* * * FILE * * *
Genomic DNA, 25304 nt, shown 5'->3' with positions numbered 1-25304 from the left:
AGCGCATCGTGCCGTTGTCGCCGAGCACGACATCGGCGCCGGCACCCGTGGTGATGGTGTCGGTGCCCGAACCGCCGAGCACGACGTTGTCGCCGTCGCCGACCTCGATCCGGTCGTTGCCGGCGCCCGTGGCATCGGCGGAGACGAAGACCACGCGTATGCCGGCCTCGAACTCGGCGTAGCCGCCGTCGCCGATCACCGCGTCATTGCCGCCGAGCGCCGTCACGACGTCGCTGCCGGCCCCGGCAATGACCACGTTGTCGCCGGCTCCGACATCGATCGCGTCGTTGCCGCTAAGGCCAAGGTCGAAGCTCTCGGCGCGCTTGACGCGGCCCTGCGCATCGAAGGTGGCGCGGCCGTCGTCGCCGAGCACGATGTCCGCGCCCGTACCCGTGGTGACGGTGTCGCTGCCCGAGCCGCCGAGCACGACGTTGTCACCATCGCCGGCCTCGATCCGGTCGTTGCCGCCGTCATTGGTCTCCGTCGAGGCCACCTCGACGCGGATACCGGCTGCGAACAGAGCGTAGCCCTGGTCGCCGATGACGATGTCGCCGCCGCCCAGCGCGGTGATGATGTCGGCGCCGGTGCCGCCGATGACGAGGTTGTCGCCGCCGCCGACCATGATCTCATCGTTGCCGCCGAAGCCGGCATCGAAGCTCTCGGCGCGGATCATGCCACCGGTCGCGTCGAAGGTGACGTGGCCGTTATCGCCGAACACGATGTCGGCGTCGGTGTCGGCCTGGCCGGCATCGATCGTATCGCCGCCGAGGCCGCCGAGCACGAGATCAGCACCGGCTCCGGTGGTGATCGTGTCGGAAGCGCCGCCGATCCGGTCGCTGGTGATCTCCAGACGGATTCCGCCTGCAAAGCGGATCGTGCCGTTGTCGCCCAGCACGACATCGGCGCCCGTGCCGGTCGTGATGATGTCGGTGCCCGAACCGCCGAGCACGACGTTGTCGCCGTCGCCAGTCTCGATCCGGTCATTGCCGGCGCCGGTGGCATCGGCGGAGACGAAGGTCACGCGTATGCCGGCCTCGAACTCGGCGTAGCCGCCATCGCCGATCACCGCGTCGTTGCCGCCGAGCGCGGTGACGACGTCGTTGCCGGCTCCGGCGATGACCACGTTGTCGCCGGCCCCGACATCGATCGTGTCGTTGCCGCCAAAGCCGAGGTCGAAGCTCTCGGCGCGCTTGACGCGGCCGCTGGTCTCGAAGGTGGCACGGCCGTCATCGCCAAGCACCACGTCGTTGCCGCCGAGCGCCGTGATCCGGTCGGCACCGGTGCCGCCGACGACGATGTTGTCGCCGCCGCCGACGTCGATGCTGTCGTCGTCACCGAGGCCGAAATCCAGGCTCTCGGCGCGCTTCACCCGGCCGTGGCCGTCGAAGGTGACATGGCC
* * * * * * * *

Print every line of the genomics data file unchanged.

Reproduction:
Genomic DNA, 25304 nt, shown 5'->3' with positions numbered 1-25304 from the left:
AGCGCATCGTGCCGTTGTCGCCGAGCACGACATCGGCGCCGGCACCCGTGGTGATGGTGTCGGTGCCCGAACCGCCGAGCACGACGTTGTCGCCGTCGCCGACCTCGATCCGGTCGTTGCCGGCGCCCGTGGCATCGGCGGAGACGAAGACCACGCGTATGCCGGCCTCGAACTCGGCGTAGCCGCCGTCGCCGATCACCGCGTCATTGCCGCCGAGCGCCGTCACGACGTCGCTGCCGGCCCCGGCAATGACCACGTTGTCGCCGGCTCCGACATCGATCGCGTCGTTGCCGCTAAGGCCAAGGTCGAAGCTCTCGGCGCGCTTGACGCGGCCCTGCGCATCGAAGGTGGCGCGGCCGTCGTCGCCGAGCACGATGTCCGCGCCCGTACCCGTGGTGACGGTGTCGCTGCCCGAGCCGCCGAGCACGACGTTGTCACCATCGCCGGCCTCGATCCGGTCGTTGCCGCCGTCATTGGTCTCCGTCGAGGCCACCTCGACGCGGATACCGGCTGCGAACAGAGCGTAGCCCTGGTCGCCGATGACGATGTCGCCGCCGCCCAGCGCGGTGATGATGTCGGCGCCGGTGCCGCCGATGACGAGGTTGTCGCCGCCGCCGACCATGATCTCATCGTTGCCGCCGAAGCCGGCATCGAAGCTCTCGGCGCGGATCATGCCACCGGTCGCGTCGAAGGTGACGTGGCCGTTATCGCCGAACACGATGTCGGCGTCGGTGTCGGCCTGGCCGGCATCGATCGTATCGCCGCCGAGGCCGCCGAGCACGAGATCAGCACCGGCTCCGGTGGTGATCGTGTCGGAAGCGCCGCCGATCCGGTCGCTGGTGATCTCCAGACGGATTCCGCCTGCAAAGCGGATCGTGCCGTTGTCGCCCAGCACGACATCGGCGCCCGTGCCGGTCGTGATGATGTCGGTGCCCGAACCGCCGAGCACGACGTTGTCGCCGTCGCCAGTCTCGATCCGGTCATTGCCGGCGCCGGTGGCATCGGCGGAGACGAAGGTCACGCGTATGCCGGCCTCGAACTCGGCGTAGCCGCCATCGCCGATCACCGCGTCGTTGCCGCCGAGCGCGGTGACGACGTCGTTGCCGGCTCCGGCGATGACCACGTTGTCGCCGGCCCCGACATCGATCGTGTCGTTGCCGCCAAAGCCGAGGTCGAAGCTCTCGGCGCGCTTGACGCGGCCGCTGGTCTCGAAGGTGGCACGGCCGTCATCGCCAAGCACCACGTCGTTGCCGCCGAGCGCCGTGATCCGGTCGGCACCGGTGCCGCCGACGACGATGTTGTCGCCGCCGCCGACGTCGATGCTGTCGTCGTCACCGAGGCCGAAATCCAGGCTCTCGGCGCGCTTCACCCGGCCGTGGCCGTCGAAGGTGACATGGCC